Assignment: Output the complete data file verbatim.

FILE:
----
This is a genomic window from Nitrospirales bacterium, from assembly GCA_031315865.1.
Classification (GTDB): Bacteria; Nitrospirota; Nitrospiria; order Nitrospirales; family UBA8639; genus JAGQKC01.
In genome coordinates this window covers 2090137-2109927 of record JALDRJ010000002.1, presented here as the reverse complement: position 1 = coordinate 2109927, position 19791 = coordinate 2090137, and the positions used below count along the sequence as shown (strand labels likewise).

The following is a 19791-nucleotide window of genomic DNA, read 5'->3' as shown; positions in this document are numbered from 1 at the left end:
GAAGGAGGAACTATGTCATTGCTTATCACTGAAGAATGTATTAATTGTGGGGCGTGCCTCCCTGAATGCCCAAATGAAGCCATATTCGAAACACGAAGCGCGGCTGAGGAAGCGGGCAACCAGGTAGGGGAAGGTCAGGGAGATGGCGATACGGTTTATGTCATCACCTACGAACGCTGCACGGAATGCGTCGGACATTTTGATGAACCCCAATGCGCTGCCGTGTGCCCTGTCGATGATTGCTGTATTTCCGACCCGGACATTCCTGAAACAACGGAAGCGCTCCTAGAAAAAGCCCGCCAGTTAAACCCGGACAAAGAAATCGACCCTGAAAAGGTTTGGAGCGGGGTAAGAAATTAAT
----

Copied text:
This is a genomic window from Nitrospirales bacterium, from assembly GCA_031315865.1.
Classification (GTDB): Bacteria; Nitrospirota; Nitrospiria; order Nitrospirales; family UBA8639; genus JAGQKC01.
In genome coordinates this window covers 2090137-2109927 of record JALDRJ010000002.1, presented here as the reverse complement: position 1 = coordinate 2109927, position 19791 = coordinate 2090137, and the positions used below count along the sequence as shown (strand labels likewise).

The following is a 19791-nucleotide window of genomic DNA, read 5'->3' as shown; positions in this document are numbered from 1 at the left end:
GAAGGAGGAACTATGTCATTGCTTATCACTGAAGAATGTATTAATTGTGGGGCGTGCCTCCCTGAATGCCCAAATGAAGCCATATTCGAAACACGAAGCGCGGCTGAGGAAGCGGGCAACCAGGTAGGGGAAGGTCAGGGAGATGGCGATACGGTTTATGTCATCACCTACGAACGCTGCACGGAATGCGTCGGACATTTTGATGAACCCCAATGCGCTGCCGTGTGCCCTGTCGATGATTGCTGTATTTCCGACCCGGACATTCCTGAAACAACGGAAGCGCTCCTAGAAAAAGCCCGCCAGTTAAACCCGGACAAAGAAATCGACCCTGAAAAGGTTTGGAGCGGGGTAAGAAATTAAT